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Designing humane augmented reality user experiences

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We’re surrounded by advertising from the moment we wake up: it’s on our coffee cups, on TV, and driving in front of us on the way home. But we can always turn it off or tune it out.

Augmented reality (AR) is the new way of layering digital experiences onto our analog world.

1_AR

The difference between your life right now and a life with AR is that right now, you can escape advertising.

With AR, there’s no such thing as breaks or boundaries—unless we set them.

The difference between your life right now and a life with AR is that right now, you can escape advertising.

Learning from the past

Let’s take a trip back to the early 2000s: websites were 800×600, tables ruled, and a new form of advertising was on its way to becoming the most hated thing online since the dancing baby from Ally McBeal.

Pop-up ads.

2_popups

Pop-ups took a direct-mail approach to capturing impressions by attempting to monopolize a person’s field of view. Referring to a pop-up that automatically started playing audio, a Nielsen Study test user wrote:

“IF ANYTHING COULD BE WORSE THAN POP-UPS, THIS IS IT. I HATE THIS AD. HATE HATE HATE.”

As we figure out how to communicate in the added dimension of AR, things are going to be messy. But this time around, let’s ditch pop-ups and clumsy advertising in favor of great user experience.

How to reach people in AR without being obnoxious:

  • Learn and respond to a user’s social rhythm
  • Use opt-in instead of all-in
  • Listen to behavioral clues to interpret interest
  • Use current low-impact methods like push notifications
  • Build on real-world, physical advertising models like out-of-home marketing
  • Fearlessly explore new modes of communication
3_routine_1

Users set the volume for social interaction

My social rhythms look something like this:

  • Mornings: I work alone
  • Afternoons: I explore and talk with people
  • Evenings: I draw and spend time with my family

AR should complement and enhance social rhythms, preferably without needing to constantly tweak preferences.

How AR might be useful with my social rhythms in mind:

  • Mornings: AR prioritizes email and apps like Slack and Basecamp while muting entertainment and advertising channels
  • Afternoons: AR opens the social spigot, connecting me with friends and serving up a broad range of entertainment and advertising
  • Evenings: AR throttles back to family essentials: communication, scheduling, a note to pick up a gallon of milk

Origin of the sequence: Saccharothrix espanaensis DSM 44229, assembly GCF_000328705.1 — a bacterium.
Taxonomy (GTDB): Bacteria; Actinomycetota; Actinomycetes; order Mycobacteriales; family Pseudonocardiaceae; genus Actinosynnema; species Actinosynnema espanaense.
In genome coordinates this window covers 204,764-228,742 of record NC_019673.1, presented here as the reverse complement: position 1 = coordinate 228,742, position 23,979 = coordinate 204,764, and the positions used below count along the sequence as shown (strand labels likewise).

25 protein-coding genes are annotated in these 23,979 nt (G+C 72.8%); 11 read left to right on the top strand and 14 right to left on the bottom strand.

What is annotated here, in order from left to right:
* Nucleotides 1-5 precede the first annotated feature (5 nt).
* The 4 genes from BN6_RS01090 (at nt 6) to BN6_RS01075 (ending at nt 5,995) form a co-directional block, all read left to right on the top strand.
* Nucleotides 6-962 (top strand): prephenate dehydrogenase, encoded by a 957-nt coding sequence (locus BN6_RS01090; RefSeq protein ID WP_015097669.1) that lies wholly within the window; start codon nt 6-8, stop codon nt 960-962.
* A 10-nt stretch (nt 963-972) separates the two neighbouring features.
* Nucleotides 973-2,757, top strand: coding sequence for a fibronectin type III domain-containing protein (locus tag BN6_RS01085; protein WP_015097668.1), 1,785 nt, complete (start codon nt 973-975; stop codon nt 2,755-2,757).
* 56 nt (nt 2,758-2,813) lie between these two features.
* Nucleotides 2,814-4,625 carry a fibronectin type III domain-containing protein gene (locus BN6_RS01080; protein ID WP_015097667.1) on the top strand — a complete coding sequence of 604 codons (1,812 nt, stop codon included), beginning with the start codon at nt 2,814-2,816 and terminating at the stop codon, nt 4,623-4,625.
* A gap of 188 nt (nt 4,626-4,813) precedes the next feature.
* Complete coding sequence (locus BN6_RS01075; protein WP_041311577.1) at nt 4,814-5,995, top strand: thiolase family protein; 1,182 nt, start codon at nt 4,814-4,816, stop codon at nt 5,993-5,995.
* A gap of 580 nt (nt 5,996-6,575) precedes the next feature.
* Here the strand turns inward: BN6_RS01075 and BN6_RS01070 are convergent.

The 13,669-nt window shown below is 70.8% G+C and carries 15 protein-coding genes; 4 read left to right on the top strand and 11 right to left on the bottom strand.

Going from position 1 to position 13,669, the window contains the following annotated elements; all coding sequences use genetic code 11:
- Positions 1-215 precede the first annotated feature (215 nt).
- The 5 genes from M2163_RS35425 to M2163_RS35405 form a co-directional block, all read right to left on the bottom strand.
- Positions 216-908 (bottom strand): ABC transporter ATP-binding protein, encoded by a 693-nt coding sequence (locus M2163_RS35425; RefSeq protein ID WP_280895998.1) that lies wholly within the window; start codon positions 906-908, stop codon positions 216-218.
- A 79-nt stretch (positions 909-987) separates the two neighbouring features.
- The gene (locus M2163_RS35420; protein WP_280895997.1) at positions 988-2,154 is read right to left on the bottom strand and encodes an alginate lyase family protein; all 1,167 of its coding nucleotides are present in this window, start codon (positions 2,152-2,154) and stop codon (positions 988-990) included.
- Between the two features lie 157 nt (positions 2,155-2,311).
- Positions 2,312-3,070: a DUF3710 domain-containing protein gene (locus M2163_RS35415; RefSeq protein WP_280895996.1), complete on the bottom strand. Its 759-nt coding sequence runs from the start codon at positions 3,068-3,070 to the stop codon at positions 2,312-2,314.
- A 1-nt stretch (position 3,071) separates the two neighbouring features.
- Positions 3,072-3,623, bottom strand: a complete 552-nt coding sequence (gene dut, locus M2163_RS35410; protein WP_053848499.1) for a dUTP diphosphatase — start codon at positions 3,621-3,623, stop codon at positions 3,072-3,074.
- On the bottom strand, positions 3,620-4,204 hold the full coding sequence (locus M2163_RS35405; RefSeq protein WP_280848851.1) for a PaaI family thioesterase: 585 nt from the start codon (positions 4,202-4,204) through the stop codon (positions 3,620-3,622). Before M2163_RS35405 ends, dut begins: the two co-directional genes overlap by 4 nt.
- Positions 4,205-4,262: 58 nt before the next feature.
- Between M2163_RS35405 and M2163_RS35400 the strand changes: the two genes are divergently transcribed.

AR should complement and enhance social rhythms, preferably without needing to constantly tweak preferences.

3_routine_2

Advertisers use opt-in

You’re buying shoes online, and during the checkout process the store asks if it can send you email and text notifications, and also if you’d like to download their app. You could either opt in or tell them to get lost.

The same model works for AR, but the trigger may be different. Let’s take a look at how an AR device might watch for behavioral clues to interpret interest.

4_stages

Discover
The AR device will interpret your level of interest by observing your behavior.

Focus
You linger on a piece of AR content for a set length of time. Your device interprets this as interest and serves up additional content.

Engage
You take action to engage the content. It could be a gesture, voice command, or a blink.

Experience
The content unfolds around you, altering your experience of the world.

Exit
You return to your initial state.

The augmented world will be just like our current world, but with a little extra. 2 additional examples of how that might play out:

1. Push notifications
When receiving a push notification, a person typically has 3 options:

  1. Ignore it, and it’ll disappear
  2. Opt out of any future push notifications
  3. Learn more
5_push_example

Push has a relatively low time/concentration cost, and unlike pop-ups, it’s an opt-in for the user. That opt-in is crucial.

2. Out-of-home advertising
You walk by a wall plastered in posters. One catches your eye, and you move closer to learn more. It’s an old interaction that still works because of its simplicity. In the advertising world, this is called out-of-home advertising (OOH).

OOH lives in high-traffic areas and can take many forms like billboards, kiosks, posters, and wrapped vehicles.

6_ooh_example

2 arguments for using AR in OOH:

  1. The graphics of an ad can be recognized by machine vision
  2. An OOH ad could be enhanced by AR or exist solely in the user’s headset

Someone will set boundaries in AR. Maybe there will be special districts without advertising. Maybe buildings will charge for the placement of an AR banner, or maybe it’ll fall under free speech. It’s difficult to predict this early on, but I think the future will be a lot more colorful and active.

When you’re designing and developing new apps, explore new interaction models—don’t reach into an old bag of tricks that were designed for a different time.

CTA for those not in hs to DO UI kit
CTA for those not in hs to DO UI kit
Author

Matt Sundstrom, ‎Associate Creative Director at Instrument
Matt Sundstrom is in love with the future, drawing, and user experience. Find him at Instrument, an independent digital creative agency that launches brands, products, campaigns, and interactive experiences for every screen — located in verdant Portland, OR.

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